For those not familiar with Netflix, it’s a video streaming service that will let you watch movies, TV series, documentaries, anime, etc. on your computer, smartphone, tablet, console game and smart TV (or Apple TV, Chromecast, Amazon Fire). Their $9.99 monthly subscription allows you to watch videos as much as you want. It’s attractive because it’s on demand and you can resume the videos whatever the device. Moreover, they recently added a new feature on their mobile app (Android & iOS) that allows you to download the videos. So, you don’t have to burn your mobile data plan. The mission of Netflix is to make you binge-watch their videos. Unfortunately, this won’t make you smarter.
What about if instead of tons of videos, you could get access to tons of online courses for the same price.
Here’s come Skillshare
Skillshare launched their service in 2010, and moved to a subscription $9.95 monthly plan in 2014. Their online courses cover a wide range of topics: design, business, entrepreneurship, marketing, programming/web development, photography, music, gaming etc. Many industry leaders such as Seth Godin, Guy Kawasaki or Gary Vaynerchuk are teaching courses on Skillshare.
Look & Feel
One of the things I like about Skillshare is its interface. The design looks modern, and simple. The interface is intuitive and well thought-out, especially compare to some of its competitors. Finding courses is easy as they are broken in categories, sub-categories, and are also using tags. The courses you are enrolled in is fast, as they can be accessed directly from the top menu.
The Skillshare mobile application (Android / iOS) navigation experience is also really good. I like the fact that you can easily access the last course you were watching directly at the top. As you Netflix, you also have the ability to download the online course videos to access them offline.
Choice & Quality
This is where Skillshare shines. The online courses choice is wide. You can find courses to grow your professional skills or to learn more about your hobbies and other interests.
As mentioned above, you can get courses taught by industry leaders. There are also courses from companies like Mailchimp, Percolate, Contently, UserTesting, etc. While I already planned to take some online courses this year, I’m planning to add some more about Marketing, programming, entrepreneurship, productivity and photography. I already found tons of courses that I’d like to go through.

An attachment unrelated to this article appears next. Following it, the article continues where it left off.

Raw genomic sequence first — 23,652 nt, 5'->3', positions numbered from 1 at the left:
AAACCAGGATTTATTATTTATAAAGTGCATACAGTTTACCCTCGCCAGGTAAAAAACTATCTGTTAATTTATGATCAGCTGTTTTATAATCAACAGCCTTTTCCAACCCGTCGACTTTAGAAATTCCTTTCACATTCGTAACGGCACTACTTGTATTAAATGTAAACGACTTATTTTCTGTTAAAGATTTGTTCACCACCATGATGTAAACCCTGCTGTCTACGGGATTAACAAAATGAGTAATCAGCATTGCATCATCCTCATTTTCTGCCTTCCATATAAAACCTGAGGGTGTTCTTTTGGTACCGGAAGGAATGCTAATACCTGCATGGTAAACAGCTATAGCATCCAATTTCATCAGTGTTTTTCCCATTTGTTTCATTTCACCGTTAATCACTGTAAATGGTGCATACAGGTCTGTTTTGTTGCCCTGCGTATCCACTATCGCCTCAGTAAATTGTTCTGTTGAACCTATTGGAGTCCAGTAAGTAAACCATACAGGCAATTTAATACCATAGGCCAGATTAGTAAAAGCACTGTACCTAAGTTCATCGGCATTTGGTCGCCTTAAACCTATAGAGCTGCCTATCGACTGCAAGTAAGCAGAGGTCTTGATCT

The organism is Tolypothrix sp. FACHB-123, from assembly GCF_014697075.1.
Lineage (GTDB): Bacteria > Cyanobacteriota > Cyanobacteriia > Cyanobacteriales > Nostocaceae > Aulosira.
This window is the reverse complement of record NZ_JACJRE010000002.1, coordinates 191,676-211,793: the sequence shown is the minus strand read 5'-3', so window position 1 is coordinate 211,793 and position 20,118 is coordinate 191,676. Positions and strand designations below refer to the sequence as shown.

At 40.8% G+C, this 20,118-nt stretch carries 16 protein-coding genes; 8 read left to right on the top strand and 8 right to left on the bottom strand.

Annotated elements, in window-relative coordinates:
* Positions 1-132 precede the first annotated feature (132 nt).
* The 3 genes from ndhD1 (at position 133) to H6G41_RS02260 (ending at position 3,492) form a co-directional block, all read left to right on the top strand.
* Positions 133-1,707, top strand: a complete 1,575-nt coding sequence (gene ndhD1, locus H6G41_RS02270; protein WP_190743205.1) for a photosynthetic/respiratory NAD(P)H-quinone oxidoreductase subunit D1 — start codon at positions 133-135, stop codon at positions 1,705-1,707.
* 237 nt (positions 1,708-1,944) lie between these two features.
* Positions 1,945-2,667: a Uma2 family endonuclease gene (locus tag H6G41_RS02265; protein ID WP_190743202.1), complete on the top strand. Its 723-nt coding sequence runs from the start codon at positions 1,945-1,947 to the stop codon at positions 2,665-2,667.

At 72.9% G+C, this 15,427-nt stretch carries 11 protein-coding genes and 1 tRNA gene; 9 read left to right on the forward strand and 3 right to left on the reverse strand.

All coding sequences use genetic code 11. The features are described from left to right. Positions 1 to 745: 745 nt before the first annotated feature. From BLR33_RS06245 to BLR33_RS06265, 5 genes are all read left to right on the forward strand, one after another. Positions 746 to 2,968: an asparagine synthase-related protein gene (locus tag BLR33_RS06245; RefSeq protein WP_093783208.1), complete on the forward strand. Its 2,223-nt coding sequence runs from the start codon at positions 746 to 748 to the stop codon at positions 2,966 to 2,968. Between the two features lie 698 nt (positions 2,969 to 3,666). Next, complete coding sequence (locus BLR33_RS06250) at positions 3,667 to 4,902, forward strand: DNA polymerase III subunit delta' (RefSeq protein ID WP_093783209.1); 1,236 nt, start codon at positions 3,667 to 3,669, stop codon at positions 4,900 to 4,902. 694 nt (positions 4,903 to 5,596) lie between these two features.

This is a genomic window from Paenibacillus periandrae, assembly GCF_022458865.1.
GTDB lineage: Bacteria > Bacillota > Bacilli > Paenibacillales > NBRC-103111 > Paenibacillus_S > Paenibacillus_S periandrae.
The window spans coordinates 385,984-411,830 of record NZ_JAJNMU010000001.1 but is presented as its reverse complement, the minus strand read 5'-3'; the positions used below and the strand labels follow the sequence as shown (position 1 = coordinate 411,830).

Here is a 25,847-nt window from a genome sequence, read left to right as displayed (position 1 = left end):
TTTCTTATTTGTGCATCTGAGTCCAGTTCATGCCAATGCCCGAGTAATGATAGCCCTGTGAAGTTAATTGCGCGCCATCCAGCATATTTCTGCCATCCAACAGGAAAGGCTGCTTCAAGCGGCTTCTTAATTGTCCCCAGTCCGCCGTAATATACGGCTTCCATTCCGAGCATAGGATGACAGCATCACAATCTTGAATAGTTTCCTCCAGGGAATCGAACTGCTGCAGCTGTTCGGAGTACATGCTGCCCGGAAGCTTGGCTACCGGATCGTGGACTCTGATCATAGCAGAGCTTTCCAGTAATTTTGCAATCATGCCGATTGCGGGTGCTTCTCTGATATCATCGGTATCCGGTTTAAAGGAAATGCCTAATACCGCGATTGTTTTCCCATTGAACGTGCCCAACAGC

Regarding the course quality, I checked a few of them. Like any platforms, the quality of the course will depend on the teacher. Before taking enrolling in a course, I suggest you to check the ratings and read the reviews to be sure that the course is worth taking.
Nothing too fancy in here. You can play the video at normal speed, slower speed (0.5x), or faster speed (1.25x, 1.5x, or 2x). I prefer playing video at 1.5x or 2x the normal speed. Videos look great, and there’s no compression. The only thing is that you can’t choose the video quality (360px, 480px, 720px, 1080px). But I never had problem with that.
You can add public note on the timestamp of the video like you can do on Soundcloud. It’s convenient if you have question the what the teacher said at 1’32” of the video. You can add comments under the video. You also have the possibility to add pictures which can be useful depending on the course (i.e programming).
Depending on the course, you will have assignments, and you can post it on Skillshare. You can also see the projects created by other students of the course. It’s good to get some inspiration or to see what kind of results you can get by following the course.
Skillshare Vs Competition
Until know, I was using Udemy for it’s choice. But the thing I didn’t like is the pricing, and the fact that some courses are low quality (every body can register and teach). About the price, there’s a trick. If you visit a course, and check other courses on the same topic, Udemy will send you a promotion email saying things like “it’s the perfect time to learn Ruby, check out the below courses to get started now!”. The courses included in the email show a 90~95% discount. So, instead of paying $300, you get the course for $12. For the new year, they had a promotion on all their platform courses, and I bought several courses at that time.
While Udemy platform got a lot better, I still have some bugs from time to time. Other than that, like Skillshare, you can change the speed of the videos, post comments, etc.
This is a well-know online course platform. Linkedin acquired Lynda.com in 2015. They offer two monthly subscription plans: Basic at $19.99/month and Premium at $29.99/month.
While Skillshare and Udemy are community oriented with the possibility to add comments or questions, this isn’t possible on Lynda.com. I often heard that they offer quality content (instructors are chosen), but I wasn’t impressed by the courses I took.
Is Skillshare Worth It?
If you’re planning to improve or learn new skills, definitely yes! You can access online courses covering a wide range of topics, create projects, ask questions. Let’s say, even as a marketer, there are so many subjects you can learn: content marketing, storytelling, analytics, etc.
If you just look to improve one skill in a short time or on the spot, it might not be worth.
I signed up because I got 3-month three as I’m a Todoist pro user (thanks Todoist!), but I’m planning to continue using Skillshare after that.
For people interested to join the service, I got a link that will allow you to get the first three months for only $0.99/month. If you think it’s not good enough for you, you can still cancel your account before the account switches to $9.99.
Time for some binge learning!
PS: I still have my Netflix subscription. Just for the break between courses!